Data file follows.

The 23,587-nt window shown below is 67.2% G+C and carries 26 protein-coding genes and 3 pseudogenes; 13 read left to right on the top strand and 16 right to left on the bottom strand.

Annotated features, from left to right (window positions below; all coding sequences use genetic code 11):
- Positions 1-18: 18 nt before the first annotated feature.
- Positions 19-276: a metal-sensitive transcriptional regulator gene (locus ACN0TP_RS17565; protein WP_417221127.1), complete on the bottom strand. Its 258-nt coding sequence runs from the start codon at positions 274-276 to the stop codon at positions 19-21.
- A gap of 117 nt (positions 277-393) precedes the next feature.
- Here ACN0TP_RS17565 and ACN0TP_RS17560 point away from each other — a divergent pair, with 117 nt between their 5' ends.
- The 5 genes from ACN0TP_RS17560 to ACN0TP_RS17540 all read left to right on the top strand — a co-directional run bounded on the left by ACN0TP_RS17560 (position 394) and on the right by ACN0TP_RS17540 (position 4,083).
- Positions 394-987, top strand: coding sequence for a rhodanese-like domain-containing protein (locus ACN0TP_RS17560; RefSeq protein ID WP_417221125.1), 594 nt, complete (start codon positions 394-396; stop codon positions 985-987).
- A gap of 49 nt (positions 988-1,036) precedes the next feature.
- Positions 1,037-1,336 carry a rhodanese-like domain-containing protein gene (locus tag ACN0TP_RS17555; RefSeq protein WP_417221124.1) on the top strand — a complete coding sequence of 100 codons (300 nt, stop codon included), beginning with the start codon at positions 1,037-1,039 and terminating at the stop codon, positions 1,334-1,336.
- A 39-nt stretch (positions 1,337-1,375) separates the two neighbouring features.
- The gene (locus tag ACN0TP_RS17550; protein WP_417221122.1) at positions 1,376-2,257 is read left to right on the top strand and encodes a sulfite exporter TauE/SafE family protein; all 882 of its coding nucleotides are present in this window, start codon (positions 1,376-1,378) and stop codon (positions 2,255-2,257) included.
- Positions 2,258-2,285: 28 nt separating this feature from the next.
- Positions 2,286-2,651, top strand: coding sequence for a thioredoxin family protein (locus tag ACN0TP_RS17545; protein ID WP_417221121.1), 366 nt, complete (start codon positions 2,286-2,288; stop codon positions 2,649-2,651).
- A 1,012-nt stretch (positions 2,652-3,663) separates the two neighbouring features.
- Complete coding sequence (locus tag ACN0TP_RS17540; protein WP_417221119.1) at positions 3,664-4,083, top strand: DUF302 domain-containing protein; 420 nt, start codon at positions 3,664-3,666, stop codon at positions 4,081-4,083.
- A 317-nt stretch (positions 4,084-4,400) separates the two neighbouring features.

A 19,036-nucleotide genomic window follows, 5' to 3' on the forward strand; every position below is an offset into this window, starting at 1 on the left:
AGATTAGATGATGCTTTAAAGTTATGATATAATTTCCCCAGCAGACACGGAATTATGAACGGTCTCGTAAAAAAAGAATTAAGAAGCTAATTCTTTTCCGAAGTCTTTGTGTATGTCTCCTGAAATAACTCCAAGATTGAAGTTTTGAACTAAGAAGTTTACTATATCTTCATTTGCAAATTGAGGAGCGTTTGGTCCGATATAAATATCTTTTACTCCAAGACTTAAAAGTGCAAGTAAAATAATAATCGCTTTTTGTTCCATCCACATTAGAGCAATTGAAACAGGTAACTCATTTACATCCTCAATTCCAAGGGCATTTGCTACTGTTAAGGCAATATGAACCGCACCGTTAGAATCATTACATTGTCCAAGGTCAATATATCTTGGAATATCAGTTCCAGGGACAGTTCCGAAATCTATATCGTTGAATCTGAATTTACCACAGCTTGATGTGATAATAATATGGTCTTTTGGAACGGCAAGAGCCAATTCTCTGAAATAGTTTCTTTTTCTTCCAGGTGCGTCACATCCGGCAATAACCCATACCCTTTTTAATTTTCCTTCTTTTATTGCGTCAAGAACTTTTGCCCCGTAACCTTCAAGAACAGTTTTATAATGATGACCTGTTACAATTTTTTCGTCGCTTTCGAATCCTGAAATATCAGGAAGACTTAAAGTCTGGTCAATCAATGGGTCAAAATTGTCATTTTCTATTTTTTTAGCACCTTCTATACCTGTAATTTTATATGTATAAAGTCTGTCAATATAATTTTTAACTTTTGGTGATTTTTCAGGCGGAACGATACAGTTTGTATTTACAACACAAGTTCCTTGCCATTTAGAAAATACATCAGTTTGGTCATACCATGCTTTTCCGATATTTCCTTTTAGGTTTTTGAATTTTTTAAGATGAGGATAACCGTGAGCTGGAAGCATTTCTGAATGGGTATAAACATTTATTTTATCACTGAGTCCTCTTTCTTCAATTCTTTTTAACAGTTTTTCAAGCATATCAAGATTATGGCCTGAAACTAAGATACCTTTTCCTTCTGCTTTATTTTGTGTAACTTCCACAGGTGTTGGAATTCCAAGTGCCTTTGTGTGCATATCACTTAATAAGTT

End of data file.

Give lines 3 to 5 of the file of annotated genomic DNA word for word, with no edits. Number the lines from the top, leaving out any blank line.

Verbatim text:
- Positions 1-18: 18 nt before the first annotated feature.
- Positions 19-276: a metal-sensitive transcriptional regulator gene (locus ACN0TP_RS17565; protein WP_417221127.1), complete on the bottom strand. Its 258-nt coding sequence runs from the start codon at positions 274-276 to the stop codon at positions 19-21.
- A gap of 117 nt (positions 277-393) precedes the next feature.